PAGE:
Editorial: Accepting reality means supporting RFSD bonds
The Roaring Fork School District’s $122 million bond proposal, which is before voters through Nov. 3, reflects some difficult realities in our valley.
Some of our school buildings are overcrowded, worn out and suffer from the effects of deferred maintenance made worse by the recession. Our population is growing and our geography and politics limit where we can build essential infrastructure as basic as homes and schools.
While we wish that the communities and counties that send students to RFSD schools and the district worked to coordinate growth and development, they don’t.
While we wish that Colorado schools were financed in a way that allowed better teacher pay, they aren’t.
While some patrons of the school district would like to believe that new teachers should be able to get by on $36,000 a year, they can’t.
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While some of us wish our taxes wouldn’t go up, we have a societal obligation — and a strong self-interest — in ensuring a good education and safe, modern learning environment for our future leaders, workers and taxpayers. The world has changed greatly since the days of simple schoolhouses, and it is essential to our economic future that we prepare our children to thrive in an information-inundated, technology-driven future.
Because of these realities and obligations and because the bond proposal contains far more good than bad, the Post Independent offers its qualified endorsement of the plan.
Our primary reservation is focused on the Eastbank School, planned for a site south of Glenwood Springs that we fear will contribute to sprawl and worsen traffic.
We don’t like this school site — which has the potential to accommodate a second school in the future — but as we examined it more deeply, we realized that the real source of our distaste is the circumstance that led RFSD to conclude it is necessary.
Garfield County opened this door by approving residential development between Glenwood and Carbondale and up in Spring Valley. RFSD argues that its school would not be a catalyst for sprawl, but a response to sprawl in an area where 300 children already live.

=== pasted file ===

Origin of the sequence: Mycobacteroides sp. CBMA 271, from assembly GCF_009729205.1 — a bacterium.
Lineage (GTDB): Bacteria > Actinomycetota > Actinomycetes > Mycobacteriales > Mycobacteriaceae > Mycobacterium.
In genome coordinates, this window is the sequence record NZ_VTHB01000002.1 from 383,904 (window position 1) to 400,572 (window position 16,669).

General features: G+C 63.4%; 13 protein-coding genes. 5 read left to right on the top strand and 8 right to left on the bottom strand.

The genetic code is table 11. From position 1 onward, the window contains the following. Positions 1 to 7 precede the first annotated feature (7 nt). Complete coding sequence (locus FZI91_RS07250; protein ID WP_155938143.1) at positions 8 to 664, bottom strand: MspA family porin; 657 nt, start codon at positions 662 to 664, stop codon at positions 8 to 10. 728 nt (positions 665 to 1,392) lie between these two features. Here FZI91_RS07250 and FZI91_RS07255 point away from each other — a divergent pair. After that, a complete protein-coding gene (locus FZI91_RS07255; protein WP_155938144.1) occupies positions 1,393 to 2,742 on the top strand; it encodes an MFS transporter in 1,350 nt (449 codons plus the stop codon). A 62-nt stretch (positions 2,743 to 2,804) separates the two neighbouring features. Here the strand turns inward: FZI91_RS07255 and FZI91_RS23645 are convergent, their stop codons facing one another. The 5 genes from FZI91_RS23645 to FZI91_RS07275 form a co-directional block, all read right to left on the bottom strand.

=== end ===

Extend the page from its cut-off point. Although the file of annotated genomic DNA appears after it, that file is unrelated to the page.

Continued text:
To help avoid making things worse if the school is built, we call on RFSD, Garfield County, RFTA and the Colorado Department of Transportation to firm up a plan to realign County Road 154 to smooth traffic flow and enhance safety, including for the Rio Grande Trail.
Garfield County, with ample reserves, can provide the roughly $4 million needed — and should take responsibility for the consequences of its earlier decisions.
We suspect that if this had to do with natural gas development near Parachute, the heavy equipment would already be moving. Commissioners: The long-term economic future of our region depends at least as much on educating our children well in safe settings as it does on natural gas.
Let’s look now at the best parts of the plan:
• A proposed renovation of Glenwood Springs Elementary School is needed badly, both for the school and for the community. The renovation of a school in the heart of town is good for children, the neighborhood and the whole community. That’s enhanced by a pending land swap with Glenwood Springs that helps pave the way for development of the confluence area, which holds great potential.
The Glenwood Springs Elementary project also has won a $9 million state grant that would be relinquished if the bond proposal is defeated. That’s our cut of the much-ballyhooed marijuana tax money, and we should not let it go.
• A plan for $15 million spent on RFSD staff housing also is badly needed and is a wise proposal by the district. While some have concerns about RFSD jumping into the housing market, the cost of living in the Roaring Fork Valley overlaid with modern student debt causes us to lose promising young talent that would help build strong, sustainable communities. Absent a regional housing plan, the district as an employer must act to help recruiting and retention.
• School security upgrades are needed — few RFSD schools provide real restrictions on entry to buildings.
• Some of the miscellaneous things, fixing leaks, energy efficiency upgrades, relocating bus facilities, make lots of sense.
This is a good time to borrow; interest rates are low.
If the bond is defeated:
• We will lose the state grant for Glenwood Elementary, which would increase the cost of that project by $10 million.
• The housing crunch will only worsen.
• Interest rates likely will be higher.
• Without Eastbank, crowding at Sopris Elementary and Glenwood Middle School continues, and because of geographic constraints, there’s no other readily available school site.
We don’t take lightly a tax increase of more than $200 a year for many homeowners — and much more for commercial property owners. Investments in education pay off for all of us. Good schools fight poverty more effectively than anything else, incubate good citizens and help communities attract businesses and residents.
Buildings are part of that. Leaks (Glenwood Springs Elementary has one classroom with a hose draining water from the roof into a plastic bin), crowded rooms, extra time moving to temporary buildings and maintenance problems detract from effective work and learning.
Among opponents, we have heard no one come forward with an alternative solution to these real problems.
“No” is not a solution; it is ostrich-like denial that will make our challenges more complicated and expensive to address.
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